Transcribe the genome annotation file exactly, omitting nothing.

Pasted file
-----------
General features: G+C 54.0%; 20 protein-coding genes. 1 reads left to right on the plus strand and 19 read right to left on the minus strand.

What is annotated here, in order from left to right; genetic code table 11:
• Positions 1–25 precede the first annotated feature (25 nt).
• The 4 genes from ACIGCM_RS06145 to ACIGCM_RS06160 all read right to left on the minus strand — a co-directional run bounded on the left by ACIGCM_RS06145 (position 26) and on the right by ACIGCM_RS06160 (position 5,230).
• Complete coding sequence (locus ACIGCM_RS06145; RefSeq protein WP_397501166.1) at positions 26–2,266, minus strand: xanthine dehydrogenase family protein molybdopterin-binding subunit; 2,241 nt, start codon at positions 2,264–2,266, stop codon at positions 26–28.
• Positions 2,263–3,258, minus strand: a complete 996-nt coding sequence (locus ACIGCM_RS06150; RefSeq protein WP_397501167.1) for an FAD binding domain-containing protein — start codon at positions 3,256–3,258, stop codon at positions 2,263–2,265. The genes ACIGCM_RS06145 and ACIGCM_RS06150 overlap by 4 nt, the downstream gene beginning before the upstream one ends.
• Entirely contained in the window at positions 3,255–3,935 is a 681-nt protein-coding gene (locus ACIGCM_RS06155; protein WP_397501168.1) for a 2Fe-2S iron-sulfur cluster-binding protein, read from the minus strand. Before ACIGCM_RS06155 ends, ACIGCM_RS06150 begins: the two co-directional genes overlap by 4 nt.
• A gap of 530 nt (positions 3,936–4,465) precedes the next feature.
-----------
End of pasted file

General features: G+C 54.0%; 20 protein-coding genes. 1 reads left to right on the plus strand and 19 read right to left on the minus strand.

What is annotated here, in order from left to right; genetic code table 11:
• Positions 1–25 precede the first annotated feature (25 nt).
• The 4 genes from ACIGCM_RS06145 to ACIGCM_RS06160 all read right to left on the minus strand — a co-directional run bounded on the left by ACIGCM_RS06145 (position 26) and on the right by ACIGCM_RS06160 (position 5,230).
• Complete coding sequence (locus ACIGCM_RS06145; RefSeq protein WP_397501166.1) at positions 26–2,266, minus strand: xanthine dehydrogenase family protein molybdopterin-binding subunit; 2,241 nt, start codon at positions 2,264–2,266, stop codon at positions 26–28.
• Positions 2,263–3,258, minus strand: a complete 996-nt coding sequence (locus ACIGCM_RS06150; RefSeq protein WP_397501167.1) for an FAD binding domain-containing protein — start codon at positions 3,256–3,258, stop codon at positions 2,263–2,265. The genes ACIGCM_RS06145 and ACIGCM_RS06150 overlap by 4 nt, the downstream gene beginning before the upstream one ends.
• Entirely contained in the window at positions 3,255–3,935 is a 681-nt protein-coding gene (locus ACIGCM_RS06155; protein WP_397501168.1) for a 2Fe-2S iron-sulfur cluster-binding protein, read from the minus strand. Before ACIGCM_RS06155 ends, ACIGCM_RS06150 begins: the two co-directional genes overlap by 4 nt.
• A gap of 530 nt (positions 3,936–4,465) precedes the next feature.